Volatility across the global stock and commodities markets in the first few weeks of 2016 have set the year off to an interesting start, with a mixed outlook for the year ahead emanating from all sides. Oil prices fell to below USD30 a barrel, reflecting a drop of around 15% in 2016 to reach a 12-year low. Meanwhile, the stock markets in China – the world’s second-biggest economy – plunged, with the nation posting annual growth for 2015 of just 6.9%: still impressive but representing a 25-year low.
Other global stock markets have fallen too, with the UK, France and Japan down more than 20% from their 2015 highs. However, with the slumped commodities prices – and some analysts predicting that oil prices could further drop to USD10 a barrel – the low prices in these countries could boost the economy thanks to benefits passed on to consumers at the petrol station. Oil producers on the other hand – which include the US, Russia and Saudi Arabia – may not fare so well.
China’s slowdown has meant a huge drop in global commodity prices, with the Economist Intelligence Unit predicting low growth in raw materials for 2016, at only 3.3%. Bond yields are expected to remain lower for longer due to a reluctance by major central banks to raise interest rates, while European bonds are also projected to have lower yields due to the European Central Bank’s continued quantitative easing programme.
For investorslooking to grow and protect their wealth, it pays to understand how such economic volatility affects different investment asset classes. If we look at how certain asset classes have performed over the last decade, we see that UK property for instance has consistently fluctuated less than world commodity and equity markets.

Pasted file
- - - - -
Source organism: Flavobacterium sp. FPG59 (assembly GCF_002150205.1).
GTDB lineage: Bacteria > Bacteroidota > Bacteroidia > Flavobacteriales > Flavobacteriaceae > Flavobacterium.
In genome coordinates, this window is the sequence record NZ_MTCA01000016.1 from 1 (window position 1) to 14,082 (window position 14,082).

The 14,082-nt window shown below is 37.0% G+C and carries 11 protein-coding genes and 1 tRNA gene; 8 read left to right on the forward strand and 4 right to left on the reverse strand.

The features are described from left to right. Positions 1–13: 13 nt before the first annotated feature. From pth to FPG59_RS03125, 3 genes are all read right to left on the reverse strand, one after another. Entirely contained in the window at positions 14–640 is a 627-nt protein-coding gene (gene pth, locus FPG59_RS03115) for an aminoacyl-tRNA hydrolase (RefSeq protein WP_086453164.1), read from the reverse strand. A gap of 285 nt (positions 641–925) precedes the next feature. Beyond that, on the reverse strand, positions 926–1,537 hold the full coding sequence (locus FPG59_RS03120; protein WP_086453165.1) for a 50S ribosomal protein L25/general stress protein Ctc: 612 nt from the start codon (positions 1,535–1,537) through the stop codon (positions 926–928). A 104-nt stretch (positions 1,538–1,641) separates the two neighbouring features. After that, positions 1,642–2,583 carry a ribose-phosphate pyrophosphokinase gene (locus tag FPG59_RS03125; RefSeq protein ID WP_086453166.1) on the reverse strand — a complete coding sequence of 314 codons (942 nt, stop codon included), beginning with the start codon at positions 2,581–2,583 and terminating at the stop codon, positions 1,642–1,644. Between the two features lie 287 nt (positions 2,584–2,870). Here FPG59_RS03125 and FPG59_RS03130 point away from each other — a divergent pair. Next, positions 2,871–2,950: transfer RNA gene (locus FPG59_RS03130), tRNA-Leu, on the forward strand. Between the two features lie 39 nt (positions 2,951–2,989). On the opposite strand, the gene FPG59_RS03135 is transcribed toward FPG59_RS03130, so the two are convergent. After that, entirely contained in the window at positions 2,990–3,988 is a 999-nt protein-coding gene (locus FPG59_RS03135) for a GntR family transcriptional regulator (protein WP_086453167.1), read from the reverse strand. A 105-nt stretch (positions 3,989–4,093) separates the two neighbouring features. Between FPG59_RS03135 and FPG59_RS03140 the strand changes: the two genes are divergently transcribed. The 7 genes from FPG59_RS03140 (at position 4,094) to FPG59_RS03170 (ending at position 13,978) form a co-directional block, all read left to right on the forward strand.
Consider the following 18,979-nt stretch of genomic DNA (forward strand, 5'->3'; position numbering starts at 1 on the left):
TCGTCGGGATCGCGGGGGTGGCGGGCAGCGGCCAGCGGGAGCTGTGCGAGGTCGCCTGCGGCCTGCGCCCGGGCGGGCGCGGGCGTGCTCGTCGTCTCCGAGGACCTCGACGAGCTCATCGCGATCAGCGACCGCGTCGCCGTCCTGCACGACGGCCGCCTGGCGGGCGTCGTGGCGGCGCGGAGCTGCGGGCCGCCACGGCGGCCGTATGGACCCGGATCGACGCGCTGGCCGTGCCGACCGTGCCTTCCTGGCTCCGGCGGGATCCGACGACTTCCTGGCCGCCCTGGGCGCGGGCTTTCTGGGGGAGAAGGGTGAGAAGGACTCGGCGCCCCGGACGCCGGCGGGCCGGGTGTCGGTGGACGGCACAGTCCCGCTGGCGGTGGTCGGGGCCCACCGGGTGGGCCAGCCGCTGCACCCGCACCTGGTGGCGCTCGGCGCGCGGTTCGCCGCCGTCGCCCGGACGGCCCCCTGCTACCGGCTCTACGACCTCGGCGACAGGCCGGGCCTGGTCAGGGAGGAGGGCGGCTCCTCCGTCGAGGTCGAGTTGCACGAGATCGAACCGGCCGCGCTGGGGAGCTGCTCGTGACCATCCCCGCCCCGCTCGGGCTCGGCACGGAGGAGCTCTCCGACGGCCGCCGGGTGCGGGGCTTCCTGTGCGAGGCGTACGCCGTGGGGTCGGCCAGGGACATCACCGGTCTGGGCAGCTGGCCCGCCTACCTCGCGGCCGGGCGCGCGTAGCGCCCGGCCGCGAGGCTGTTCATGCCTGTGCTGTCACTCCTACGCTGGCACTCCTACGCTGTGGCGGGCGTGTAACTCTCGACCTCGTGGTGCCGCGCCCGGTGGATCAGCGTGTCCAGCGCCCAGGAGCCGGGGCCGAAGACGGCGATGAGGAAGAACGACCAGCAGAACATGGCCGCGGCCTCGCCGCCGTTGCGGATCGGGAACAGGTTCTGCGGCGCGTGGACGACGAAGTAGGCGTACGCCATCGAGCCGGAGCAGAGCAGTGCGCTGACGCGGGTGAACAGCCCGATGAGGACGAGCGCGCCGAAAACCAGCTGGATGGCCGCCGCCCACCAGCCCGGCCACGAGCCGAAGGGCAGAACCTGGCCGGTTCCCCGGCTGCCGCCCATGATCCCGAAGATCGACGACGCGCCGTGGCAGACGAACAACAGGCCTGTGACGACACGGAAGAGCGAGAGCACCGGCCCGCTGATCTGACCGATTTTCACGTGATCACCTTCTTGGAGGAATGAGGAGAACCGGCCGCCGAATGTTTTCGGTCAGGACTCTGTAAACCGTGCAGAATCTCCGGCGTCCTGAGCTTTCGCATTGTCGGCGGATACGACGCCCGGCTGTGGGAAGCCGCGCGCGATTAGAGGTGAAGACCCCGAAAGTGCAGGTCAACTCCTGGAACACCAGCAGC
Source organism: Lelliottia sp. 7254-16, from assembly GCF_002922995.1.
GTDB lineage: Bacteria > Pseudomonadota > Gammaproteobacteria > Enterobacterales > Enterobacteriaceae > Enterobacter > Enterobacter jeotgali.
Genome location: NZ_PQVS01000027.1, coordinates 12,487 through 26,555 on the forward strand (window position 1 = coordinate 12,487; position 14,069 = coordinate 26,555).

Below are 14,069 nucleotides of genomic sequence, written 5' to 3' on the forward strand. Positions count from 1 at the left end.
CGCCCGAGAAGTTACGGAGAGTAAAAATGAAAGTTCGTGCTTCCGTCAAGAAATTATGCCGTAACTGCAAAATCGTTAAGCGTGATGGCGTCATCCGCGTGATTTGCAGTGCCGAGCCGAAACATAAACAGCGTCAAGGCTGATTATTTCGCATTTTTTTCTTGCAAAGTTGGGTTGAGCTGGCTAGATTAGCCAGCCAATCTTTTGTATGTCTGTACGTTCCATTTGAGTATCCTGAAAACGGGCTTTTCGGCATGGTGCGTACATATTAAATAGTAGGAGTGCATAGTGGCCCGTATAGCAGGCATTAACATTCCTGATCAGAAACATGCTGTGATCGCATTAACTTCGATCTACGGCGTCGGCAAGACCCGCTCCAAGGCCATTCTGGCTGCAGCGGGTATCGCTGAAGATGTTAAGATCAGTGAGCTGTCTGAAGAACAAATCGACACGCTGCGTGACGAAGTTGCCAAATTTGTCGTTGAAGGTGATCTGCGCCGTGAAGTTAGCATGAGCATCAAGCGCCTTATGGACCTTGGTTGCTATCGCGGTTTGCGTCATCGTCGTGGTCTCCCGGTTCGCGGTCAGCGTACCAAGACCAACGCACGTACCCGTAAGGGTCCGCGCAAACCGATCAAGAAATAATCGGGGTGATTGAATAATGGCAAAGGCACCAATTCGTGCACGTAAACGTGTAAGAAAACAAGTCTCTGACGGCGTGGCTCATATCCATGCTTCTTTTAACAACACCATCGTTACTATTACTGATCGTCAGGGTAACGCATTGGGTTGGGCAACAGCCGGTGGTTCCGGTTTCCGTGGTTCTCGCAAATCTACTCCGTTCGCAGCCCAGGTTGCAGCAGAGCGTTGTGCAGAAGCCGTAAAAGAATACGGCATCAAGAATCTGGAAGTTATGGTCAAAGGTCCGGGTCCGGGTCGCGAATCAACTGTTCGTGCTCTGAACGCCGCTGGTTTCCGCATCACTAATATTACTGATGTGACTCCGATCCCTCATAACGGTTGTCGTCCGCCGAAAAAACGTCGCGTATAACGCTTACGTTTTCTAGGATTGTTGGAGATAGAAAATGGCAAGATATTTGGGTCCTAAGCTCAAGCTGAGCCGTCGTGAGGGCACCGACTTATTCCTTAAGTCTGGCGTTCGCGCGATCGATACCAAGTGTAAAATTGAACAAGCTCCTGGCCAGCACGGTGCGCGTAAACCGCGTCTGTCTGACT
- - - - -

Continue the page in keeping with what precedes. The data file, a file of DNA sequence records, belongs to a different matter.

Property in the UK also dipped less and rebounded more quickly than other asset classes following the 2008/2009 downturn, and subsequently recorded steady growth to reach historic highs in 2012. Meanwhile, commodity prices have sunk to levels lower than they were ten years ago, and the FTSE 100 has only recently returned to its pre-financial crisis levels.
Investors have become increasingly wise to this state of affairs, and the stability and resilience of property continues to drive the sector forward as a key global investment asset class.
Low interest rates are another factor driving property investment activity across many markets. Having fallen steeply in mid-2008, the Bank of England, the US Federal Reserve, the Reserve Bank of Australia and the European Central Bank have largely kept rates low and steady ever since. With low interest rates keeping the cost of borrowing down, the ability to leverage an investment with mortgage financing becomes even more important in making property a more attractive asset class for investors.
Not all property markets are equal however. For investors looking to put their money into real estate, it’s important to look to stable, mature markets such as the UK, Australia and Germany, and to consider medium-to-long-term investment cycles that offer the opportunity for steady, sustainable capital growth and yields. Real estate in safe-haven markets is particularly attractive to those living in more volatile economies such as the United Arab Emirates, where property prices have been declining for some time, and Hong Kong, which has been dominated by boom/bust cycles over the last ten to 20 years.
At IP Global, we encourage five-to-ten year holding periods in proven, safe-haven markets, a tactic which encourages growth at a sustainable pace and one that has enabled our clients to grow their portfolios during and in the years following a major global recession. When comparing asset classes they would agree – property’s potential for combining capital growth with high yields that deliver strong returns over the course of the investment makes it the safest bet of all during periods of economic volatility.